How the RTC plugin encryption works

TinyMCE’s Real-time Collaboration (RTC) plugin will be retired and deactivated on December 31, 2023, and is no longer available for purchase.

This section contains the technical details of the encryption used to securely transmit document content. It is provided for information purposes only; an understanding of these details is not required to use the RTC plugin.

For information on how to set up an encryption endpoint for Real-Time Collaboration, see: Real-Time Collaboration (RTC) Encryption Setup

The Real-Time Collaboration (RTC) plugin does not use the provided encryption key to encrypt content directly. The plugin derives a unique session key from the provided key using industry standard cryptography algorithms. This method of content encryption improves protection against brute force decryption.

The Real-Time Collaboration (RTC) protocol encryption technique is as follows:

  • As described above, each document ID used for collaboration may have multiple sessions. To ensure each session has a unique key, 256 bits of random data are generated as the salt for each session along with a randomly generated AES-256 key. The salt is generated using the Crypto.getRandomValues() browser API and a 32 byte Uint8Array.

  • The salt data and the provided encryption key are combined using a PBKDF2 key derivation function. Derivation is performed by the SubtleCrypto.deriveKey() browser API, using the following parameters:

  • The derived key is used to wrap and unwrap the generated key, which is stored encrypted in the server session metadata. The unwrapped generated key is used with SubtleCrypto.encrypt() and SubtleCrypto.decrypt() as necessary, specifying the AES-GCM algorithm. For each encrypted message, 96 bits of random data are used as the initialization vector, also generated with Crypto.getRandomValues() but this time using a 12 byte Uint8Array. The initialization vector is transmitted alongside the encrypted message.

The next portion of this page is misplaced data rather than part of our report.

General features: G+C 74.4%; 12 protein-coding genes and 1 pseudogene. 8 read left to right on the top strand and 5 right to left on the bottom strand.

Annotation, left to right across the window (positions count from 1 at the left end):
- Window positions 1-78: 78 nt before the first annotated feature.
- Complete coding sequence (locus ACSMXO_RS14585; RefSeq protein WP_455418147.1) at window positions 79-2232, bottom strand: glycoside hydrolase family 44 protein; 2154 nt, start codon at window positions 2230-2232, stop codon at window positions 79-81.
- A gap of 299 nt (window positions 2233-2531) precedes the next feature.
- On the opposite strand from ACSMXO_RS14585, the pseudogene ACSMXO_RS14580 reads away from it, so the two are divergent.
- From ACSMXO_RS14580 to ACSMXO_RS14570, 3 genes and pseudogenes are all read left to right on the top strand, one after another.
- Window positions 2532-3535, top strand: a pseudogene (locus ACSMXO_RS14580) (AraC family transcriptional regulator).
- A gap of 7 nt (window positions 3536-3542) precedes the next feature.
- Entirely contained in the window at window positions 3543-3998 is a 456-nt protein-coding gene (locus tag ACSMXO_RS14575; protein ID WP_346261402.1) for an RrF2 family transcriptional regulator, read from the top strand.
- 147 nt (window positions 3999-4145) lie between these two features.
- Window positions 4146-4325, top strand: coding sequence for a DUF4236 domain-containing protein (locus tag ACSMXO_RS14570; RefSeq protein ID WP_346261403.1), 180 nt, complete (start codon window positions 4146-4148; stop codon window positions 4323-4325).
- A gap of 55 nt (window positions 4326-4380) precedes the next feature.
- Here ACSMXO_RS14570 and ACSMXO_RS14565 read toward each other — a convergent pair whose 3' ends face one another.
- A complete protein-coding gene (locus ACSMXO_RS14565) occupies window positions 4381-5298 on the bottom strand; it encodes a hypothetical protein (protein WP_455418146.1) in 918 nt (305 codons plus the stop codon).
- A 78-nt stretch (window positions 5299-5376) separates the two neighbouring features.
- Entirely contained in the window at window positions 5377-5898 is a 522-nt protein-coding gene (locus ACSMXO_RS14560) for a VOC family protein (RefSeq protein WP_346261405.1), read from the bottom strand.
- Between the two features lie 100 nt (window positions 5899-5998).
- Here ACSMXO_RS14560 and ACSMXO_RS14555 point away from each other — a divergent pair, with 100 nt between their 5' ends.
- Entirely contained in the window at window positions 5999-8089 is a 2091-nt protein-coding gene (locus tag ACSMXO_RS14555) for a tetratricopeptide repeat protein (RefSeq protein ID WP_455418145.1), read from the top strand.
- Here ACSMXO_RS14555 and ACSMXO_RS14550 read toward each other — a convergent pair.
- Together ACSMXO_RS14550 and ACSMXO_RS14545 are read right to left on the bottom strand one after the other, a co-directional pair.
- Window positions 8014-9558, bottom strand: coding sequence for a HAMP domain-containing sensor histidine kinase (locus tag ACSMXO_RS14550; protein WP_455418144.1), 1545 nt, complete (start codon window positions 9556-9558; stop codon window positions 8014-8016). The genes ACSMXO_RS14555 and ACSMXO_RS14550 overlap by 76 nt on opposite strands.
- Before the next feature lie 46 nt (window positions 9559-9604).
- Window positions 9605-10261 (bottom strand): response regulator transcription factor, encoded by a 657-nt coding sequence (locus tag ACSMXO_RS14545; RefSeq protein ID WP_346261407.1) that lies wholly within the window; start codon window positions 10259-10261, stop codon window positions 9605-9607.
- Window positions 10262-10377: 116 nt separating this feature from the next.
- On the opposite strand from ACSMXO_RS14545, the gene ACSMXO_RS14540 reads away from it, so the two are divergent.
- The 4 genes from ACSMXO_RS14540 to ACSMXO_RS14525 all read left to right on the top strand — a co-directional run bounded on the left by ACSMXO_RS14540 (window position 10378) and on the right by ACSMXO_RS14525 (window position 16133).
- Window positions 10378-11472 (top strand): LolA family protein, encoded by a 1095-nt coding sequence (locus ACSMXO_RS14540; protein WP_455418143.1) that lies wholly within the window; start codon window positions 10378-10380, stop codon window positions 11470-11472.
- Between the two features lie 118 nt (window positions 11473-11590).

• When a real-time collaboration session is established, the provided keyHint and protocol-generated salt are sent to the server through a HTTPS websocket connection, where they are stored as session metadata. When subsequent clients connect to the session, the server sends these values along with other session information so the client can derive the same unique key.

  • The provided key and derived key are never transmitted between clients. Each client will already have the provided key through the rtc_encryption_provider configuration, so only the salt needs to be transmitted for clients to derive the unique key. The salt alone cannot be used to decrypt the document content.

Our choice of encryption parameters results in an expensive derivation process, even on modern hardware, but the derivation is only performed once by each client when connecting to a session. Tiny is committed to the security and privacy of customer data, and Tiny has prioritized increased security over derivation performance. Once derivation is complete, encryption and decryption will be hardware accelerated.